A SaaS offering provides access to a finished application or workload, such as an HR or finance application, in exchange for a recurring fee. The SaaS application is hosted on the provider's own remote infrastructure. This eliminates the need for a business to purchase, deploy and maintain that application in-house, enabling the business to reduce its in-house IT footprint.
A PaaS offering typically provides access to an array of related applications or tools intended to help businesses perform complex interrelated tasks; the most common example is software development and testing. PaaS components are also hosted on the provider's own infrastructure, and users can access the platform's components for a recurring fee. PaaS can eliminate an entire tool set from the local data center, further easing the organization's IT burden.
The key difference is that SaaS offers a finished workload, while PaaS offers the tools needed to help a business create and manage its own workload.
PaaS pros and cons
The principal benefit of PaaS is simplicity and convenience for users. The PaaS provider will supply much of the infrastructure and other IT services, which users can access anywhere through a web browser. The ability to pay on a recurring (subscription) or per-use basis enables enterprises to eliminate the capital expenses they traditionally have for on-premises hardware and software. Effectively, PaaS shifts the responsibility for providing, managing and updating key tools from the internal IT team to the outside PaaS provider.
Many PaaS products are geared toward software development. These platforms offer compute and storage infrastructures, as well as text editing, version management, compiling and testing services that help developers create new software quickly and efficiently. A PaaS product can also enable development teams to collaborate and work together, regardless of their physical location.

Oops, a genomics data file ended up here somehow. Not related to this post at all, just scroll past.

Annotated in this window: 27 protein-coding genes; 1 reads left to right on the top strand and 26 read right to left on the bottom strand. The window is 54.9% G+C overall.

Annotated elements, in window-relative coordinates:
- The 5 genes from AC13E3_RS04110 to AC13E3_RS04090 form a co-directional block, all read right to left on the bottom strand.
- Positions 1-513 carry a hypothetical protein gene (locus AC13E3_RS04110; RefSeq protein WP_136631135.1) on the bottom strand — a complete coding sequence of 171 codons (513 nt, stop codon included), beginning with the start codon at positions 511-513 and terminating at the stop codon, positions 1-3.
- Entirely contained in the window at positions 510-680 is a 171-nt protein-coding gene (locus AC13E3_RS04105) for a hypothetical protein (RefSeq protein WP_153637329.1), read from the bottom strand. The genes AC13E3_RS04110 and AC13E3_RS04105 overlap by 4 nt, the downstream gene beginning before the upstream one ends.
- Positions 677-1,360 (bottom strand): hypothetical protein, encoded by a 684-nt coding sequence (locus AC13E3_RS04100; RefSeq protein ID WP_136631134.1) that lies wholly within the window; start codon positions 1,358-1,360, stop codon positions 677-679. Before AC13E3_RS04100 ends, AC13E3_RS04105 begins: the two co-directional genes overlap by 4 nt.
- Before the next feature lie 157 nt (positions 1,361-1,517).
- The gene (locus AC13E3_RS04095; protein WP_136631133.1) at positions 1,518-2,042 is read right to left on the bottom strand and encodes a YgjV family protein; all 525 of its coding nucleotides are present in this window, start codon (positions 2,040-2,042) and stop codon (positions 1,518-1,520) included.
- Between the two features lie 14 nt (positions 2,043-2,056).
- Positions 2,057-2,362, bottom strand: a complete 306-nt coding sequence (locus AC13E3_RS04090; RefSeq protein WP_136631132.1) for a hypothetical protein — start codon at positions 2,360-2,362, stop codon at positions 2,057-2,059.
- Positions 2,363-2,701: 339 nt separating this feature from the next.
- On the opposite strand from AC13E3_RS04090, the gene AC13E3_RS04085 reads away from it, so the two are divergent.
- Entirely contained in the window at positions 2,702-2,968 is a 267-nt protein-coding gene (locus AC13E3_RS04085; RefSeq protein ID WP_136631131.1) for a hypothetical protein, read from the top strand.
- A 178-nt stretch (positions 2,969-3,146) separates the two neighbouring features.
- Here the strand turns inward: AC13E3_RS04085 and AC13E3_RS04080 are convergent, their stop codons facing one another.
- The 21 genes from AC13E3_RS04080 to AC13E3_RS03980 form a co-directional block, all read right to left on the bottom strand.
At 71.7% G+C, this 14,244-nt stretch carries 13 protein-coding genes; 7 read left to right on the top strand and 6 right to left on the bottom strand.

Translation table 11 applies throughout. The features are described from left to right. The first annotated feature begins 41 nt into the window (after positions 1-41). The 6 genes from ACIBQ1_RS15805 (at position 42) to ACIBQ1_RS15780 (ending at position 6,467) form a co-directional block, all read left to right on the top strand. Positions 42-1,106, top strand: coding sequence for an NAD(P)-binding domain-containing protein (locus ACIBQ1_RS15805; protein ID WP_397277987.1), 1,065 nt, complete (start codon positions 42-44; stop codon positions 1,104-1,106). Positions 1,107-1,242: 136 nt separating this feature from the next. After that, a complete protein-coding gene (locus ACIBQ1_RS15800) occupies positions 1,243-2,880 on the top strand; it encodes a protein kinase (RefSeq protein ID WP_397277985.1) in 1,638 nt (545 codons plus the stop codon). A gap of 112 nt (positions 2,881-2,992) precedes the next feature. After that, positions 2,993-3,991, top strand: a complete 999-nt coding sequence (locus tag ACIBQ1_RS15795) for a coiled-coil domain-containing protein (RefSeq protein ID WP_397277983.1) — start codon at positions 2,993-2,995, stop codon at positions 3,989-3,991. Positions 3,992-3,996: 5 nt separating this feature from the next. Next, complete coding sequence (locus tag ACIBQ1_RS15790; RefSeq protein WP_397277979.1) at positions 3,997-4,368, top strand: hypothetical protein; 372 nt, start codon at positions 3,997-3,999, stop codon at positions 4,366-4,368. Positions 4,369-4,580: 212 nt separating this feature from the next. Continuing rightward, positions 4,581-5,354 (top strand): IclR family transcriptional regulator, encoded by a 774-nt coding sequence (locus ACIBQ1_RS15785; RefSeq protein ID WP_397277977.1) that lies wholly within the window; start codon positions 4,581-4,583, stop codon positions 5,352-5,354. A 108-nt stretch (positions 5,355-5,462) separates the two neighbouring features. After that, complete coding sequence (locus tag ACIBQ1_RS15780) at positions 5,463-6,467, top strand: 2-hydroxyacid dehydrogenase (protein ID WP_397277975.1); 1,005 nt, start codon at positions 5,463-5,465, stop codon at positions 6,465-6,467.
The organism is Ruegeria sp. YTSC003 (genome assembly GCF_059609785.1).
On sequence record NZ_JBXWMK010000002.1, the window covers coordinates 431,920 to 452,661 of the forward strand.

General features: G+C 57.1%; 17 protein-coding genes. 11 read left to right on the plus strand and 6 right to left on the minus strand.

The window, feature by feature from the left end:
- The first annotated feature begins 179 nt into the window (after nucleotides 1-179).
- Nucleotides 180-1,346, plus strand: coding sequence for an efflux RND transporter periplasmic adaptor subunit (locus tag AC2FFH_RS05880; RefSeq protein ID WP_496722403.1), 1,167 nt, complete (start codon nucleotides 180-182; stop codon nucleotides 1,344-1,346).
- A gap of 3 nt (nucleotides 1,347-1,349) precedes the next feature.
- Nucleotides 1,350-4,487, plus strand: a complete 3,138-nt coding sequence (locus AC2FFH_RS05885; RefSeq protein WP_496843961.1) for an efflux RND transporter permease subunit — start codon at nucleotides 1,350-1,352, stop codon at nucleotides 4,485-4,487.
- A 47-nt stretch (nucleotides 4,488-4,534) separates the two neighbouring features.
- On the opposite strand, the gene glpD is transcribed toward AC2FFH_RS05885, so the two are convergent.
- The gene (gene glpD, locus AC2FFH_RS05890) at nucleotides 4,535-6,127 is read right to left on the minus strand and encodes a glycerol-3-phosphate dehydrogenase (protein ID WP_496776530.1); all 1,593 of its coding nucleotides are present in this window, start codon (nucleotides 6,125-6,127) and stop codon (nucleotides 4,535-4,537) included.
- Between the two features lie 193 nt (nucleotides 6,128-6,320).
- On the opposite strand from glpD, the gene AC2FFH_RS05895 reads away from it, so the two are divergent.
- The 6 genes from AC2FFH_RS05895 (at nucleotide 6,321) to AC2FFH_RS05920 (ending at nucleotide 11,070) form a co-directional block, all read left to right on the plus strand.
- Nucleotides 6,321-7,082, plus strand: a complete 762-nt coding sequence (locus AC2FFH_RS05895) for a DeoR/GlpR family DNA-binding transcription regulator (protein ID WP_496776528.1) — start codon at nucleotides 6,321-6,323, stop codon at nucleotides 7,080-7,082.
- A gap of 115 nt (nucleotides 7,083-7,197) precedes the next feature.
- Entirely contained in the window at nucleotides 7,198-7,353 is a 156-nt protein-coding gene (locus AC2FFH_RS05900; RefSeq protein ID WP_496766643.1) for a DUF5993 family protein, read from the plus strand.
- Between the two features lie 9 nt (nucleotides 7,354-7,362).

PaaS architectures keep their underlying infrastructure hidden from developers and other users. As a result, the model is similar to serverless computing and function-as-a-service architectures -- meaning the cloud service provider manages and runs the server, as well as controlling the distribution of resources.
In terms of disadvantages, however, service availability or resilience can be a concern with PaaS. If a provider experiences a service outage or other infrastructure disruption, this can adversely affect customers and result in costly lapses of productivity. However, PaaS providers will normally offer and support relatively high uptimes -- though availability is governed by the provider's service-level agreement (SLA).
Vendor lock-in is another common concern because users cannot easily migrate many of the services and data from one PaaS platform to another competing PaaS platform. Users must evaluate the business risks of service downtime and vendor lock-in when they select a PaaS provider.